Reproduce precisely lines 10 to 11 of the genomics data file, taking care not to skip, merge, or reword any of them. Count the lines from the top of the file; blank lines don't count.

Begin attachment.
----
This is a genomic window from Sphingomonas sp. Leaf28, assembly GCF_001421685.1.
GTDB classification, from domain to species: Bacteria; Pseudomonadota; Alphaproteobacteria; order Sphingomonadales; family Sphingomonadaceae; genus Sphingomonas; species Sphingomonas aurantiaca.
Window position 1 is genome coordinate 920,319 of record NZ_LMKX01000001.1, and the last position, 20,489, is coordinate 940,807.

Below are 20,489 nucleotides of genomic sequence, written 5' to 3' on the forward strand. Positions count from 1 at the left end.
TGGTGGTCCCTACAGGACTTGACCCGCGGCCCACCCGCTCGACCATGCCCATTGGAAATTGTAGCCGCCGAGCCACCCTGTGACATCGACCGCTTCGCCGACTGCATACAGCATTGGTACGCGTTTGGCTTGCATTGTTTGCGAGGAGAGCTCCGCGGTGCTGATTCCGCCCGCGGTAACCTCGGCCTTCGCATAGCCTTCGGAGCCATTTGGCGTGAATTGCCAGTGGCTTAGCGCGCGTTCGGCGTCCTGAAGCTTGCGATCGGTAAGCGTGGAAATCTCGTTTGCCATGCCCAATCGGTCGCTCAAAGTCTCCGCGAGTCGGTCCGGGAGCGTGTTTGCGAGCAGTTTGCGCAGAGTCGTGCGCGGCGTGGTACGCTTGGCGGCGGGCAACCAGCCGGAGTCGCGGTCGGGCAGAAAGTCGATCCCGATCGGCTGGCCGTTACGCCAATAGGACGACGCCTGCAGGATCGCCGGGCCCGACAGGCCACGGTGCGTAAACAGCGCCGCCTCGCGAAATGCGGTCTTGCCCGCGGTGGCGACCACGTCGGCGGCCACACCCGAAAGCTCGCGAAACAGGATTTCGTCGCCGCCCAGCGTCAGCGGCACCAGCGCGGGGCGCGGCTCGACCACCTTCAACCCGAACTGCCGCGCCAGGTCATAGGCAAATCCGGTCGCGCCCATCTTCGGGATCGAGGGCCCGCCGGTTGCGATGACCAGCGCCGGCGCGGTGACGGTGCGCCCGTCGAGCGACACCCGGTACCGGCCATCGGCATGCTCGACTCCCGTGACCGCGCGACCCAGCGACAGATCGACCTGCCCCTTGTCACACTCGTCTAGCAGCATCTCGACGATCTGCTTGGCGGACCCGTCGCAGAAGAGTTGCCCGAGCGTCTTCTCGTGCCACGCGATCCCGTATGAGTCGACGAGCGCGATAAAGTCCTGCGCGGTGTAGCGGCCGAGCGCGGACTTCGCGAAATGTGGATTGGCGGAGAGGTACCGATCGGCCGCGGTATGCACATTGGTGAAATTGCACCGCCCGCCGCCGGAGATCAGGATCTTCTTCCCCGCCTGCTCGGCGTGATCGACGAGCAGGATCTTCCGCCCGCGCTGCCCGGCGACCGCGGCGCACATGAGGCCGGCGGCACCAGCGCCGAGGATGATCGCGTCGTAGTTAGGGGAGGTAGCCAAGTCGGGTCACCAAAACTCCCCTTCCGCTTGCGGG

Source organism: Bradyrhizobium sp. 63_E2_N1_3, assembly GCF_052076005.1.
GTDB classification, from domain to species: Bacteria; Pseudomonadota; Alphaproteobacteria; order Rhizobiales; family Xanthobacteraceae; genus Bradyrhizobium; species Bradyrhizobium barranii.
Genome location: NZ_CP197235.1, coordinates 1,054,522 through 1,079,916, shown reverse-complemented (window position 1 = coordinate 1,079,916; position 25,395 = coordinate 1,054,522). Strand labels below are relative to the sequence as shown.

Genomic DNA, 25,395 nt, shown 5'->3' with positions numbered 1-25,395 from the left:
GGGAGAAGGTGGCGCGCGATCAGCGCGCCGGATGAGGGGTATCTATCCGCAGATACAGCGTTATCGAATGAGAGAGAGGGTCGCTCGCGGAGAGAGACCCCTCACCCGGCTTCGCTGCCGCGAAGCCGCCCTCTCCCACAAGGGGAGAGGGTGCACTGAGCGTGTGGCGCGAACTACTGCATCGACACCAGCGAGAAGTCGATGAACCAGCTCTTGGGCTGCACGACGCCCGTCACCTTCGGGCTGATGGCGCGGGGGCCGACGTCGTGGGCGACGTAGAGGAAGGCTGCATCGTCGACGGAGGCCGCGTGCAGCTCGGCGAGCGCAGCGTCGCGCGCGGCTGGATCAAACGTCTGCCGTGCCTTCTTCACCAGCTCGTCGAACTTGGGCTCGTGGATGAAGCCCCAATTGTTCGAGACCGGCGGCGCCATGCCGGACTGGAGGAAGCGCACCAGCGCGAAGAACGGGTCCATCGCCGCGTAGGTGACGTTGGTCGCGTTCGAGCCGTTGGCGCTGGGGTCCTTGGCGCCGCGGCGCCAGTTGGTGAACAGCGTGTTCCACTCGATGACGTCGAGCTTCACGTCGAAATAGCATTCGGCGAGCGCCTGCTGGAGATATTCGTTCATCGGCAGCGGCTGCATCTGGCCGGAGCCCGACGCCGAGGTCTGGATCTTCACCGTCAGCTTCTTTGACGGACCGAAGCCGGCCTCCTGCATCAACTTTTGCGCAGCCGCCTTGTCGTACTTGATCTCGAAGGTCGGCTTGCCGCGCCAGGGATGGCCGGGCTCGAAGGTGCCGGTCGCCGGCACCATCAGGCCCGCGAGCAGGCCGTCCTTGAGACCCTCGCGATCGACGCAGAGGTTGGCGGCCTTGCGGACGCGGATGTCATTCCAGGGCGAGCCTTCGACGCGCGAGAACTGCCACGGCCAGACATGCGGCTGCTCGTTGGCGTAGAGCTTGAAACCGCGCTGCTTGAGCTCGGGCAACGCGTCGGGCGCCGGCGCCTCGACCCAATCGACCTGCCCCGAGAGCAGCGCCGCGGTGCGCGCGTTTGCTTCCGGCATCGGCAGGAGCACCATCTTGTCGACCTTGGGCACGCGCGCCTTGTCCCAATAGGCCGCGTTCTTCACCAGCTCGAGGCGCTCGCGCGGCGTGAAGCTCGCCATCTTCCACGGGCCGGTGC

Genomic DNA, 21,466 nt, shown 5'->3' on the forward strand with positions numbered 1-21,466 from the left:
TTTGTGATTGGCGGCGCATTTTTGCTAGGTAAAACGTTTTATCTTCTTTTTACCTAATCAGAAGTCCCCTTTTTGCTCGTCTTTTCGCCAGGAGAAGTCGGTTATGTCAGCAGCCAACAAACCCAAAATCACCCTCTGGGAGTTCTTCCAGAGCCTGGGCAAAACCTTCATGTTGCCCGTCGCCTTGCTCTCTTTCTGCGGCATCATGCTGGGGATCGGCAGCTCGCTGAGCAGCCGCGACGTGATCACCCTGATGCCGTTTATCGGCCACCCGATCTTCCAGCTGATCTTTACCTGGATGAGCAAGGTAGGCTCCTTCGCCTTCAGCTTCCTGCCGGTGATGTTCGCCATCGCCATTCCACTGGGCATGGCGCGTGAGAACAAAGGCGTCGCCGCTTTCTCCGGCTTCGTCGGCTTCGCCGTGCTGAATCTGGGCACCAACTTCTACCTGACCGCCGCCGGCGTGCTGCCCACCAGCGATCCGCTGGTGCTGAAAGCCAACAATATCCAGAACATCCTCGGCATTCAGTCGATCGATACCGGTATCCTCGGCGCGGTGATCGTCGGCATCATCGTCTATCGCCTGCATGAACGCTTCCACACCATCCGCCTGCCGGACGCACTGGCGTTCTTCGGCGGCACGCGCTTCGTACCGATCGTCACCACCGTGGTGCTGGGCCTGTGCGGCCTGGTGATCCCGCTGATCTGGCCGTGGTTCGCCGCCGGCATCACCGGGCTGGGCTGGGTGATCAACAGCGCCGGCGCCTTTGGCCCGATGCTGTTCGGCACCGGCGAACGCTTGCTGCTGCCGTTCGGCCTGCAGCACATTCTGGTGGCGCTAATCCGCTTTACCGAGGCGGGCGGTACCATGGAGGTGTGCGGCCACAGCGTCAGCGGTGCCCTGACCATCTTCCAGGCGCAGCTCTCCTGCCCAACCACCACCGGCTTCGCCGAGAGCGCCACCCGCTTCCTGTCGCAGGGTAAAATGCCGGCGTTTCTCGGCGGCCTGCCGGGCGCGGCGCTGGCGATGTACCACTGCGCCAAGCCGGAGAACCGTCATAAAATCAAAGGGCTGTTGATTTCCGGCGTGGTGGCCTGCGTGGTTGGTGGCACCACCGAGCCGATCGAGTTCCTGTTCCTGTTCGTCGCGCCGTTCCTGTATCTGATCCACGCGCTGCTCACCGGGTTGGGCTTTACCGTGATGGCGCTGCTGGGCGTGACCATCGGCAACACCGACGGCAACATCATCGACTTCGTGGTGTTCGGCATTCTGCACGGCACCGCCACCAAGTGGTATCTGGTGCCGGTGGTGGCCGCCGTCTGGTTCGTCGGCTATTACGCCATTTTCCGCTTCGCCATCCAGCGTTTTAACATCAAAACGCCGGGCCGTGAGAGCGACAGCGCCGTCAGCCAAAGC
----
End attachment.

GGGAGAAGGTGGCGCGCGATCAGCGCGCCGGATGAGGGGTATCTATCCGCAGATACAGCGTTATCGAATGAGAGAGAGGGTCGCTCGCGGAGAGAGACCCCTCACCCGGCTTCGCTGCCGCGAAGCCGCCCTCTCCCACAAGGGGAGAGGGTGCACTGAGCGTGTGGCGCGAACTACTGCATCGACACCAGCGAGAAGTCGATGAACCAGCTCTTGGGCTGCACGACGCCCGTCACCTTCGGGCTGATGGCGCGGGGGCCGACGTCGTGGGCGACGTAGAGGAAGGCTGCATCGTCGACGGAGGCCGCGTGCAGCTCGGCGAGCGCAGCGTCGCGCGCGGCTGGATCAAACGTCTGCCGTGCCTTCTTCACCAGCTCGTCGAACTTGGGCTCGTGGATGAAGCCCCAATTGTTCGAGACCGGCGGCGCCATGCCGGACTGGAGGAAGCGCACCAGCGCGAAGAACGGGTCCATCGCCGCGTAGGTGACGTTGGTCGCGTTCGAGCCGTTGGCGCTGGGGTCCTTGGCGCCGCGGCGCCAGTTGGTGAACAGCGTGTTCCACTCGATGACGTCGAGCTTCACGTCGAAATAGCATTCGGCGAGCGCCTGCTGGAGATATTCGTTCATCGGCAGCGGCTGCATCTGGCCGGAGCCCGACGCCGAGGTCTGGATCTTCACCGTCAGCTTCTTTGACGGACCGAAGCCGGCCTCCTGCATCAACTTTTGCGCAGCCGCCTTGTCGTACTTGATCTCGAAGGTCGGCTTGCCGCGCCAGGGATGGCCGGGCTCGAAGGTGCCGGTCGCCGGCACCATCAGGCCCGCGAGCAGGCCGTCCTTGAGACCCTCGCGATCGACGCAGAGGTTGGCGGCCTTGCGGACGCGGATGTCATTCCAGGGCGAGCCTTCGACGCGCGAGAACTGCCACGGCCAGACATGCGGCTGCTCGTTGGCGTAGAGCTTGAAACCGCGCTGCTTGAGCTCGGGCAACGCGTCGGGCGCCGGCGCCTCGACCCAATCGACCTGCCCCGAGAGCAGCGCCGCGGTGCGCGCGTTTGCTTCCGGCATCGGCAGGAGCACCATCTTGTCGACCTTGGGCACGCGCGCCTTGTCCCAATAGGCCGCGTTCTTCACCAGCTCGAGGCGCTCGCGCGGCGTGAAGCTCGCCATCTTCCACGGGCCGGTGC

Genomic DNA, 21,466 nt, shown 5'->3' on the forward strand with positions numbered 1-21,466 from the left: